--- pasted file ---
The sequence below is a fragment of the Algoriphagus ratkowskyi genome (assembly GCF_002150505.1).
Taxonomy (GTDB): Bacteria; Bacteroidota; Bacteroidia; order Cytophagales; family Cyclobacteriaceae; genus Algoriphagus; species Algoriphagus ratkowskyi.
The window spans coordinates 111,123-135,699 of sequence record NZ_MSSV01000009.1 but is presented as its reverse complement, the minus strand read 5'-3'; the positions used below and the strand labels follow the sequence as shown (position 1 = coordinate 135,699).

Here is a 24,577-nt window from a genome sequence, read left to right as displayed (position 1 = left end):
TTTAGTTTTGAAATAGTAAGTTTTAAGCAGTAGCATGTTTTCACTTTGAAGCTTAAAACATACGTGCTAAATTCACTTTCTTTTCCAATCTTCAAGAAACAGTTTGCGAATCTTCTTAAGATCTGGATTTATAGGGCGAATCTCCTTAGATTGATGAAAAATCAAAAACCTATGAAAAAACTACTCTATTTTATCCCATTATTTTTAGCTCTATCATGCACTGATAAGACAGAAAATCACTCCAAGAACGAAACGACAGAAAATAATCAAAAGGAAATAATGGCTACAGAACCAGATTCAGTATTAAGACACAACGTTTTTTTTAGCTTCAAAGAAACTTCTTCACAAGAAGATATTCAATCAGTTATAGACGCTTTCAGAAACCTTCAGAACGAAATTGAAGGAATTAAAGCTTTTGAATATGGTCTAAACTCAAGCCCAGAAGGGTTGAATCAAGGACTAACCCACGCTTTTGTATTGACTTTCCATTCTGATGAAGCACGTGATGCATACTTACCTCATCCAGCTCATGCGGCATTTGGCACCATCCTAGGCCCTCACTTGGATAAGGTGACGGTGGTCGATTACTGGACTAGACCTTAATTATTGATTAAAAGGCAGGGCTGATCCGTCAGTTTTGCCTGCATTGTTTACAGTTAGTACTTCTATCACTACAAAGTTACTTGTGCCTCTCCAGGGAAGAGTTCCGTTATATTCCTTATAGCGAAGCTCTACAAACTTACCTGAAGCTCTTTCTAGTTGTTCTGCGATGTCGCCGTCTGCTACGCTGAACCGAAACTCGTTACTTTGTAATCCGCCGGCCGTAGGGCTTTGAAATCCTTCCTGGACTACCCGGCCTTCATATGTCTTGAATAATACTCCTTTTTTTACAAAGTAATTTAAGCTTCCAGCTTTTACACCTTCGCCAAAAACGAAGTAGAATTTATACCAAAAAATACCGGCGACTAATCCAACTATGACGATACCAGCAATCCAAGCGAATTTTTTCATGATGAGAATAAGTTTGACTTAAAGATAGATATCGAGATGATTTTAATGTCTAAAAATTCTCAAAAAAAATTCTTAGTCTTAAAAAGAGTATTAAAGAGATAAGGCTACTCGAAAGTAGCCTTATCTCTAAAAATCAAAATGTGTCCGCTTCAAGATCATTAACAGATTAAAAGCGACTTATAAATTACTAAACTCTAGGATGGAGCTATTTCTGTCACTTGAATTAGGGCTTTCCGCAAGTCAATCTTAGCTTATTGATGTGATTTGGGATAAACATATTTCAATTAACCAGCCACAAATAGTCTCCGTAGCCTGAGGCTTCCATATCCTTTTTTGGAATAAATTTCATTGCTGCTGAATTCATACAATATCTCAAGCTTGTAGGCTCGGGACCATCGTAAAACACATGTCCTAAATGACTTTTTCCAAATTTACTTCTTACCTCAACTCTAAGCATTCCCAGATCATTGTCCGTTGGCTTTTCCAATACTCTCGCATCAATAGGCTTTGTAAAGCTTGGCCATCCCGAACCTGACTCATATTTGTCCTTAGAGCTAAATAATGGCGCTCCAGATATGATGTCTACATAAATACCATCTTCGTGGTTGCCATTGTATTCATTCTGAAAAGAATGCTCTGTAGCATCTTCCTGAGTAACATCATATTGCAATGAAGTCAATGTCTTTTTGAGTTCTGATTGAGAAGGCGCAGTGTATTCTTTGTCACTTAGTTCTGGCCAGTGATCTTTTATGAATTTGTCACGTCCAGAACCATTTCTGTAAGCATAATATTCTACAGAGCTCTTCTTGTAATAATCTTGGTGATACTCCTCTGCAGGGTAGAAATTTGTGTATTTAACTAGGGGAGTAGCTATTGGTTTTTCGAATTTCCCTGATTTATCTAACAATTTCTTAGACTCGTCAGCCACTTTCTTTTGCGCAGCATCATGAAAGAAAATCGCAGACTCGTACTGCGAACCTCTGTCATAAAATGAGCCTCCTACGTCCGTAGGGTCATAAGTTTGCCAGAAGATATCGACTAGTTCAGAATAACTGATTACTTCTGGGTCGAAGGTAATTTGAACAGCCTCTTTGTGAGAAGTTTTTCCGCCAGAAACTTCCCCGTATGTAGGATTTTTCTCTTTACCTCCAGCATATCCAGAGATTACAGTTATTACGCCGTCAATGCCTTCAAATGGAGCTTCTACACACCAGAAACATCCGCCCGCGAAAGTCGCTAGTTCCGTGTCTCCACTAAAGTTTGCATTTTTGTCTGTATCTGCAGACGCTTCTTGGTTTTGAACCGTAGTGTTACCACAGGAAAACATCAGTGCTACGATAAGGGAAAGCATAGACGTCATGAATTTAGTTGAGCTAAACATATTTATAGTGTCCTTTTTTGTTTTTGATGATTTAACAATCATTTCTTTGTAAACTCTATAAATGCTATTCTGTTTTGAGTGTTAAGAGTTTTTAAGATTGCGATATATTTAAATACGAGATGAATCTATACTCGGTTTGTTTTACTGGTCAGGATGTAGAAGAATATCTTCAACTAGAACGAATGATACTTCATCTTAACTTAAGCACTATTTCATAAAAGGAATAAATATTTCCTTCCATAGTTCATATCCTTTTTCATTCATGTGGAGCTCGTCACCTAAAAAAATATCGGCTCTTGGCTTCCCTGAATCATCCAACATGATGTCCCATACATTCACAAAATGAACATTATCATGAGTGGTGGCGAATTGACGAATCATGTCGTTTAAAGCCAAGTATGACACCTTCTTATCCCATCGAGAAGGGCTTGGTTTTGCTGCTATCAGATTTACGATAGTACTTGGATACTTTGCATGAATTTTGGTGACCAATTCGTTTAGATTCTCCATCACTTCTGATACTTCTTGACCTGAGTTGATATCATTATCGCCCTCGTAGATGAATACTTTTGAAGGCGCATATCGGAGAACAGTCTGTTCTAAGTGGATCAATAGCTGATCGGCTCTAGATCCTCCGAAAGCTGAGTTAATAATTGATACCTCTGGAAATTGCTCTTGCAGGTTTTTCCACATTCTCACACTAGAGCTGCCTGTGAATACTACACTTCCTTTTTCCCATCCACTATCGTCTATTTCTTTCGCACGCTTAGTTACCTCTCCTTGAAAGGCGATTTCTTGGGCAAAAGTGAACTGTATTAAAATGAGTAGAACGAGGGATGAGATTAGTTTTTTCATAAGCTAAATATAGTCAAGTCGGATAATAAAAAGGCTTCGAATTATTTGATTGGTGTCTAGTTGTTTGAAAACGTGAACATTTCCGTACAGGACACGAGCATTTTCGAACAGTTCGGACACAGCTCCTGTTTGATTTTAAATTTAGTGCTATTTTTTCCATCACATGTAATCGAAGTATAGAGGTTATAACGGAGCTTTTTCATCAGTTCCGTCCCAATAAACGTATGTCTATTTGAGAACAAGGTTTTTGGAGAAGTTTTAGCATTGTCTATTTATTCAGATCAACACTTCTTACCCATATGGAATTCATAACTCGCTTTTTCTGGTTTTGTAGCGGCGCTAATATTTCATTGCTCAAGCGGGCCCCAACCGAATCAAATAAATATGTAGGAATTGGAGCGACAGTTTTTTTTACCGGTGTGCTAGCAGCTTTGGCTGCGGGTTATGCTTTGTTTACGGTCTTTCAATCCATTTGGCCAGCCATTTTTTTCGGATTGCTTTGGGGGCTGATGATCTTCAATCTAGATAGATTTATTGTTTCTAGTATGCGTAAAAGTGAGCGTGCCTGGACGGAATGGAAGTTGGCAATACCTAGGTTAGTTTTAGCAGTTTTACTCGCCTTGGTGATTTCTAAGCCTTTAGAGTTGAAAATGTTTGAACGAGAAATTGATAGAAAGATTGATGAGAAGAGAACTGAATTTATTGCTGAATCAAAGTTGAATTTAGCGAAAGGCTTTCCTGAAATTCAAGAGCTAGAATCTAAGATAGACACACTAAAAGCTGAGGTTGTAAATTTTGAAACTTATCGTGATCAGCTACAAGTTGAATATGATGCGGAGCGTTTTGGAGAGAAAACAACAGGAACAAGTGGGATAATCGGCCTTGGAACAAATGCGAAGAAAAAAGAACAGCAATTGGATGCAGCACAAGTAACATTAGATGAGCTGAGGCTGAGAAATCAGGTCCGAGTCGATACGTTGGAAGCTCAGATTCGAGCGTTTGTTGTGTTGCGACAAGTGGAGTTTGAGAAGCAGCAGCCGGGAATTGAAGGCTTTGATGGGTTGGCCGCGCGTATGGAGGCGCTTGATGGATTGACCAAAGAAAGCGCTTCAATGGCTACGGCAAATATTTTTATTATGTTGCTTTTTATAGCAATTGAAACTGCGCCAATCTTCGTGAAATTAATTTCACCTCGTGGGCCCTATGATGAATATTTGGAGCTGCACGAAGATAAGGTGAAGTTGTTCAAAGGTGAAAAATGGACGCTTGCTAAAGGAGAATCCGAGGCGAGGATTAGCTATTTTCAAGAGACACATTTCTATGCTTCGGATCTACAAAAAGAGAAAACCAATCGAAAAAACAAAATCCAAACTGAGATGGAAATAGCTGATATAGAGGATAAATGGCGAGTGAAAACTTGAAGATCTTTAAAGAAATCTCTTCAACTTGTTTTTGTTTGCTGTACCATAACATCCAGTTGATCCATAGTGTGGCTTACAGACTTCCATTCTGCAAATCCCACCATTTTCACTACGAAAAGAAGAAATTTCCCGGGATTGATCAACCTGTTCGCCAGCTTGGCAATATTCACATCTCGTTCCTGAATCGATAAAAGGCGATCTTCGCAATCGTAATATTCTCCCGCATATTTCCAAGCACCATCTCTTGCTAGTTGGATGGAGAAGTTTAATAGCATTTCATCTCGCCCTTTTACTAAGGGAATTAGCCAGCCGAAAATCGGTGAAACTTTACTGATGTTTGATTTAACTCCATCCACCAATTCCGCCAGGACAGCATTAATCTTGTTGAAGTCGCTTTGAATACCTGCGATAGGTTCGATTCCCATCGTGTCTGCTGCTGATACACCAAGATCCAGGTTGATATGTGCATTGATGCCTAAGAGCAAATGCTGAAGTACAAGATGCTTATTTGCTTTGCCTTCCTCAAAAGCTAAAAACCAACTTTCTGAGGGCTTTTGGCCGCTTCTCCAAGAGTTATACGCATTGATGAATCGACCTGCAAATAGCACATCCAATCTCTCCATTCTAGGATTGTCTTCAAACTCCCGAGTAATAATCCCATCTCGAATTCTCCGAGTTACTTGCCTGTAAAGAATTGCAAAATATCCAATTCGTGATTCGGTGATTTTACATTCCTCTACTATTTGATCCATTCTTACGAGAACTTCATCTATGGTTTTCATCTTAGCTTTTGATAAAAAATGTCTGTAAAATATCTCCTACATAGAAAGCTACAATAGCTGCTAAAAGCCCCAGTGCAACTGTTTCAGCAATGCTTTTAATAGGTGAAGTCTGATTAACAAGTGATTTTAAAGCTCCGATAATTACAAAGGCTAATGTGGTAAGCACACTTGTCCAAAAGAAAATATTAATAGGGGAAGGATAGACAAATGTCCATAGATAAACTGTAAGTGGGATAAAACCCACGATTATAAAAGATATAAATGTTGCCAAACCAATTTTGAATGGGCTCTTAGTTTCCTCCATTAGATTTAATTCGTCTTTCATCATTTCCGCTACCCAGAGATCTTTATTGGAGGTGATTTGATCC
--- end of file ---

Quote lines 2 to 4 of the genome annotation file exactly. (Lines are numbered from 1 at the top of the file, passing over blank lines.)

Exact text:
Taxonomy (GTDB): Bacteria; Bacteroidota; Bacteroidia; order Cytophagales; family Cyclobacteriaceae; genus Algoriphagus; species Algoriphagus ratkowskyi.
The window spans coordinates 111,123-135,699 of sequence record NZ_MSSV01000009.1 but is presented as its reverse complement, the minus strand read 5'-3'; the positions used below and the strand labels follow the sequence as shown (position 1 = coordinate 135,699).

Here is a 24,577-nt window from a genome sequence, read left to right as displayed (position 1 = left end):